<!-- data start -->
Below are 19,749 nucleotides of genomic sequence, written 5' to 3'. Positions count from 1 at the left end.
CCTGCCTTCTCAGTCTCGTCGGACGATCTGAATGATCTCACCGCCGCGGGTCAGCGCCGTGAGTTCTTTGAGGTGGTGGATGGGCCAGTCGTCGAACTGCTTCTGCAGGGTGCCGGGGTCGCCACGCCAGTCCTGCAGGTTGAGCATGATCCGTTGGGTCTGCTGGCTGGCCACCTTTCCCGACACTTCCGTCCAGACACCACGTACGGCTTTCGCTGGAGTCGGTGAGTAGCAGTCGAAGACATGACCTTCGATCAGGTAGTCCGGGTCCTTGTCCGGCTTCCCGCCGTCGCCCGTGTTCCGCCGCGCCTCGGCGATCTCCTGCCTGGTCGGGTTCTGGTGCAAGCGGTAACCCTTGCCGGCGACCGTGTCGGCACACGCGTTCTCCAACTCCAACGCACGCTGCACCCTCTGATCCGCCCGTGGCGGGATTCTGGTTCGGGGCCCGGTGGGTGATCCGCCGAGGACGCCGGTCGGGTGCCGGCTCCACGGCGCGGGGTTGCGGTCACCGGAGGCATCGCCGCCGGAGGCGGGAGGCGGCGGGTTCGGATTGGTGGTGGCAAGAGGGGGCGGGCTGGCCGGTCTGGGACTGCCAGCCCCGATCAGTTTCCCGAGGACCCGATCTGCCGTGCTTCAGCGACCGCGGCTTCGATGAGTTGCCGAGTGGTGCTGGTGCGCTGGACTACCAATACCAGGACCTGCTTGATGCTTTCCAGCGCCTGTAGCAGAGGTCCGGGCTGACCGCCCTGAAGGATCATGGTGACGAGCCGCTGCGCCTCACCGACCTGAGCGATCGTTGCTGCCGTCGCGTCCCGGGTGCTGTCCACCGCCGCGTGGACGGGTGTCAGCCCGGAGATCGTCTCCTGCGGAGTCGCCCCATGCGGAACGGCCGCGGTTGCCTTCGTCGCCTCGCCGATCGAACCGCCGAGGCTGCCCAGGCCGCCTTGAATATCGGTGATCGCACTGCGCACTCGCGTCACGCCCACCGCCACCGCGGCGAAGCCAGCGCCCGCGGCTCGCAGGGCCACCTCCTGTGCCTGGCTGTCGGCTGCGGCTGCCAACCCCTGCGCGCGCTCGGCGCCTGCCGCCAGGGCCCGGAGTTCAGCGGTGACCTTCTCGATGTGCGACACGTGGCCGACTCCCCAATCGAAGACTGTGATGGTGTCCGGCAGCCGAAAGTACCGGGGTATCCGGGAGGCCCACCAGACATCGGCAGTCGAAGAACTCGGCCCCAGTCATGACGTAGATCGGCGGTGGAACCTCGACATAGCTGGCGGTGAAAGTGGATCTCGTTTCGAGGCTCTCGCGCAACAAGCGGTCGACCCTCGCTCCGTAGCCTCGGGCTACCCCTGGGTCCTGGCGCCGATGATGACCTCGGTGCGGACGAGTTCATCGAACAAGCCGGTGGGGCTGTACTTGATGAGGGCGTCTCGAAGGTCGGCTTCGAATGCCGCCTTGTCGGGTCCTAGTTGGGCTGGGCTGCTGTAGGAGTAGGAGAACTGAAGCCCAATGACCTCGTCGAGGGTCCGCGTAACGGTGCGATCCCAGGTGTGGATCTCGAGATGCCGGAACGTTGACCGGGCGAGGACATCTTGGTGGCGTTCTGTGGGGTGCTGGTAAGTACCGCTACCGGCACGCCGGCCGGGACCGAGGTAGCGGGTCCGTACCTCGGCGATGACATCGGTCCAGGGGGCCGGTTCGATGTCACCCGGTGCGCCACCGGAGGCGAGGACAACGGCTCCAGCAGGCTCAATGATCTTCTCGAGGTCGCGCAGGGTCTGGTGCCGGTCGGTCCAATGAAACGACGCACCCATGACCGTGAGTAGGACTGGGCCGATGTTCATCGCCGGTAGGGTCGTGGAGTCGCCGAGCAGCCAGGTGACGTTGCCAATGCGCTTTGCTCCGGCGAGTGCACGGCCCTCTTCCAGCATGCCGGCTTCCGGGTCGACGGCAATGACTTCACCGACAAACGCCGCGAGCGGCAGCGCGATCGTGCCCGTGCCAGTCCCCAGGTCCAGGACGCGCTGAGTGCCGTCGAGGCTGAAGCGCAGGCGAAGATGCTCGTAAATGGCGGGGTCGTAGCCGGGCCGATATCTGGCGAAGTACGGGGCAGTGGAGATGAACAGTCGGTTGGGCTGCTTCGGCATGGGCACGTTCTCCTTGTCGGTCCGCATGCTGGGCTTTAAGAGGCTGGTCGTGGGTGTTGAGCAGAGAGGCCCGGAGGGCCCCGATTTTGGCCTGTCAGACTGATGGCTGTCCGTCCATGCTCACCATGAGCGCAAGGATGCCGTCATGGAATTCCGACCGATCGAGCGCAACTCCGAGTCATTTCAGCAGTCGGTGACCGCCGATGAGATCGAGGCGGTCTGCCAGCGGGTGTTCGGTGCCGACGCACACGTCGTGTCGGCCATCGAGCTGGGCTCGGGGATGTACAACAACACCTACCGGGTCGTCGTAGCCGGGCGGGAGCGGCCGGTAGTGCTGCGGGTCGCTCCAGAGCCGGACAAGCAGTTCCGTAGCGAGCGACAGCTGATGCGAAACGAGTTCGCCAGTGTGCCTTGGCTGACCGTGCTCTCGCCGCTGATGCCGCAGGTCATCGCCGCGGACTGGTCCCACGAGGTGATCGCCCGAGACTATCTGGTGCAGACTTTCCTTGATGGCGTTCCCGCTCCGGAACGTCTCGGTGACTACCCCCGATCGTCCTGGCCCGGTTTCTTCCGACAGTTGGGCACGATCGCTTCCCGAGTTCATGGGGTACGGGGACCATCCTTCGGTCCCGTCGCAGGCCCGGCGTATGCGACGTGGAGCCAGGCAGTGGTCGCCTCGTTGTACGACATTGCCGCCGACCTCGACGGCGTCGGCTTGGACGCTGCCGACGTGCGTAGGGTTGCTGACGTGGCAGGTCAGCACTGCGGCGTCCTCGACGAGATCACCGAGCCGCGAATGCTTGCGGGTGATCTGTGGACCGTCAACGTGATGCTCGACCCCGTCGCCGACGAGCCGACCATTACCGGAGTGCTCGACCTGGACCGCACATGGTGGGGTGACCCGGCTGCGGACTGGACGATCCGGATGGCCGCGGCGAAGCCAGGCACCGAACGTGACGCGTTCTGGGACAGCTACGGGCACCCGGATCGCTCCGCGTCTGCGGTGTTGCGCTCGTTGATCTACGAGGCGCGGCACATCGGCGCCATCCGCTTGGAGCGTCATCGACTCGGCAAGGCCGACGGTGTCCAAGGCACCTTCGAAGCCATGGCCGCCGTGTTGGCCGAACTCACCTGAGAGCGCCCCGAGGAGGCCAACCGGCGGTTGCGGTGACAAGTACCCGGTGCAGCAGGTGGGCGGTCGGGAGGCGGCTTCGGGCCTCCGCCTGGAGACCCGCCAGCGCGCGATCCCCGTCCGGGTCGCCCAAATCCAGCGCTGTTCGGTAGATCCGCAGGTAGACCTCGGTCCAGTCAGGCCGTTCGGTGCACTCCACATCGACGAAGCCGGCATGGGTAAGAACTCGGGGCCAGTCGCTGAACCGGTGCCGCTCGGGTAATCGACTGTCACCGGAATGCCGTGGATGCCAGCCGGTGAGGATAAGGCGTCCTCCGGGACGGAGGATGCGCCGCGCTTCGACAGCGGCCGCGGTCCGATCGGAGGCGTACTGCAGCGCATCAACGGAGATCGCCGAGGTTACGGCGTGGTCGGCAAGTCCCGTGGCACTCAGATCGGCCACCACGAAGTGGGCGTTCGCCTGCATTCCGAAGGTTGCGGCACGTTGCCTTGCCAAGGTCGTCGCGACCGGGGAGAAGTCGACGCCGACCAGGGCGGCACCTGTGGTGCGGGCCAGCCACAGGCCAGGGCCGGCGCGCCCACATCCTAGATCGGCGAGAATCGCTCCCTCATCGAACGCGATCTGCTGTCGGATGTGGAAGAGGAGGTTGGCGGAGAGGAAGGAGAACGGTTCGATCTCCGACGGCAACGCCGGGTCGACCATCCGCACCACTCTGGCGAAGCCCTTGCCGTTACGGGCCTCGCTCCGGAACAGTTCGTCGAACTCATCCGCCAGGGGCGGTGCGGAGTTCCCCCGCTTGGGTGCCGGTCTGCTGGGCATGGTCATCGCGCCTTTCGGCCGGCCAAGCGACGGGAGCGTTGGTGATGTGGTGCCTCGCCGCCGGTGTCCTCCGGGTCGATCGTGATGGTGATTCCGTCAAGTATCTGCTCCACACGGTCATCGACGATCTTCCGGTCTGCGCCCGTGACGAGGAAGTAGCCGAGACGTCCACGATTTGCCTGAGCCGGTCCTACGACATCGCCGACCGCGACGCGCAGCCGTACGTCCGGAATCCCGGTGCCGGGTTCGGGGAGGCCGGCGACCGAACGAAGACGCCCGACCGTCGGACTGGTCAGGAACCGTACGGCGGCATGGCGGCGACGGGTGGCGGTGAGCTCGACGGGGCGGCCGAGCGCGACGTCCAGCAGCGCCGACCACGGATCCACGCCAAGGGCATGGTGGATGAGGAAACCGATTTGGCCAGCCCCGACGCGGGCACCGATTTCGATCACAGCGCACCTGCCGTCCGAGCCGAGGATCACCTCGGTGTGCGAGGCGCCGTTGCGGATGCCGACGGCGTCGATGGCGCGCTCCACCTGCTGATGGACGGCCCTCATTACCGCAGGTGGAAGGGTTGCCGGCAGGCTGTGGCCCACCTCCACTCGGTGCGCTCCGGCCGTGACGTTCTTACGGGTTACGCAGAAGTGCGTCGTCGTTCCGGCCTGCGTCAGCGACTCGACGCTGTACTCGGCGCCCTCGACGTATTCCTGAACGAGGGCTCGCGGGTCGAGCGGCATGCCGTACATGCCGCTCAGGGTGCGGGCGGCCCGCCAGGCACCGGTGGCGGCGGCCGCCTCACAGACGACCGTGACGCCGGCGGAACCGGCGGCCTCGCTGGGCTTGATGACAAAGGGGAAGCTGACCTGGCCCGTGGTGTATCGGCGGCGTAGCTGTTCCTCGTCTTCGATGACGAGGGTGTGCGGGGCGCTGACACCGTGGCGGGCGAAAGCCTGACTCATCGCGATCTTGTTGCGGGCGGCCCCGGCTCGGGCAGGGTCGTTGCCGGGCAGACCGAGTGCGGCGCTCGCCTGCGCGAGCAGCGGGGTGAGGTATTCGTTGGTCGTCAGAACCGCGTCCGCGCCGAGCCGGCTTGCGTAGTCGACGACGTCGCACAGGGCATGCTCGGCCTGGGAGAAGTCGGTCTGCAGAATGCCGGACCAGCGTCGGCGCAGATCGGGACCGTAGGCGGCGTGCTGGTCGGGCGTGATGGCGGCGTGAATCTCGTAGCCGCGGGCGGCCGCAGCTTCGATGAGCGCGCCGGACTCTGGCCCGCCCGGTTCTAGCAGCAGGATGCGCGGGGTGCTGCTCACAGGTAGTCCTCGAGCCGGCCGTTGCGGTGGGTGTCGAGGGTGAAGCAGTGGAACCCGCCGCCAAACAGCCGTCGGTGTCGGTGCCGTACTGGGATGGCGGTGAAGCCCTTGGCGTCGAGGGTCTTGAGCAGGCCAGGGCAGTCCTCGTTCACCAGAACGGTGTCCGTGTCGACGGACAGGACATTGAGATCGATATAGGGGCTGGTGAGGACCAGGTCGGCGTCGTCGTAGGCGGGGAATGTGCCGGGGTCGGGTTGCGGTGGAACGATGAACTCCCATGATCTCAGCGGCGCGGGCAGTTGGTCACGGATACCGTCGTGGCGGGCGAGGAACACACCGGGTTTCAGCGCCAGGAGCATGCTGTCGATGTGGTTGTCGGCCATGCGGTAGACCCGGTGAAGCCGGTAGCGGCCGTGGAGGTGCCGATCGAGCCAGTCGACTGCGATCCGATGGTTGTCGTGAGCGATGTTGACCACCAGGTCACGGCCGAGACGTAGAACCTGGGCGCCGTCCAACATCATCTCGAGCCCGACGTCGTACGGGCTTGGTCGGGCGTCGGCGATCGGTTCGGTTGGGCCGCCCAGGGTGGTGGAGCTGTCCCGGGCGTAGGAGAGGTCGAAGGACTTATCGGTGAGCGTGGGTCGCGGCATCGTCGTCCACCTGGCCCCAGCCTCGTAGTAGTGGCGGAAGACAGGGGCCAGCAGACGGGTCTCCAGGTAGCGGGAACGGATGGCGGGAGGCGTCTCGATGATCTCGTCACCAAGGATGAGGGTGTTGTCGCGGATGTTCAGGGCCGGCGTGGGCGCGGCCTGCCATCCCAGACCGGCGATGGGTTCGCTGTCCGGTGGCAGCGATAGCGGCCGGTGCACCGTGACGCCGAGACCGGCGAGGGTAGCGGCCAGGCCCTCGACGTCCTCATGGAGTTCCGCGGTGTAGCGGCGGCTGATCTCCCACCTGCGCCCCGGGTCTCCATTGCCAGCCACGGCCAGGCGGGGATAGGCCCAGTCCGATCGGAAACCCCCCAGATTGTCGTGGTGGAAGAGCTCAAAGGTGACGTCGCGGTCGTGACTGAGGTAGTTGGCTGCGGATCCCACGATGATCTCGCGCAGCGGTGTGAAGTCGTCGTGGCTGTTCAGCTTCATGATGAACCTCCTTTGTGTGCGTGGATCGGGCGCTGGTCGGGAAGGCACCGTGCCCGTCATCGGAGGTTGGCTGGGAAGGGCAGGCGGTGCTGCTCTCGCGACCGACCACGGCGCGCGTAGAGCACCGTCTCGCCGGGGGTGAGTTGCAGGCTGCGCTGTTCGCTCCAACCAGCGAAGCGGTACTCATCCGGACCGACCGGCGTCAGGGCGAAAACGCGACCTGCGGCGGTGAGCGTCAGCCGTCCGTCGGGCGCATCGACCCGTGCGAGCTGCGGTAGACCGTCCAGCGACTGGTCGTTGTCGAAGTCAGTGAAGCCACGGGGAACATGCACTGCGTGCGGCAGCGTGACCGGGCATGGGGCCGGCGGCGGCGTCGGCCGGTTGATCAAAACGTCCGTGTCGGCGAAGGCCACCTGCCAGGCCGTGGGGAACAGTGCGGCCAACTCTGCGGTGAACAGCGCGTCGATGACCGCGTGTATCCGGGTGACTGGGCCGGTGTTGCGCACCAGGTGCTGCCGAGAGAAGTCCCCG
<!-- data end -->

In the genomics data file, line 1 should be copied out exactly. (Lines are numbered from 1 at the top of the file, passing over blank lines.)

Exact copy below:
Below are 19,749 nucleotides of genomic sequence, written 5' to 3'. Positions count from 1 at the left end.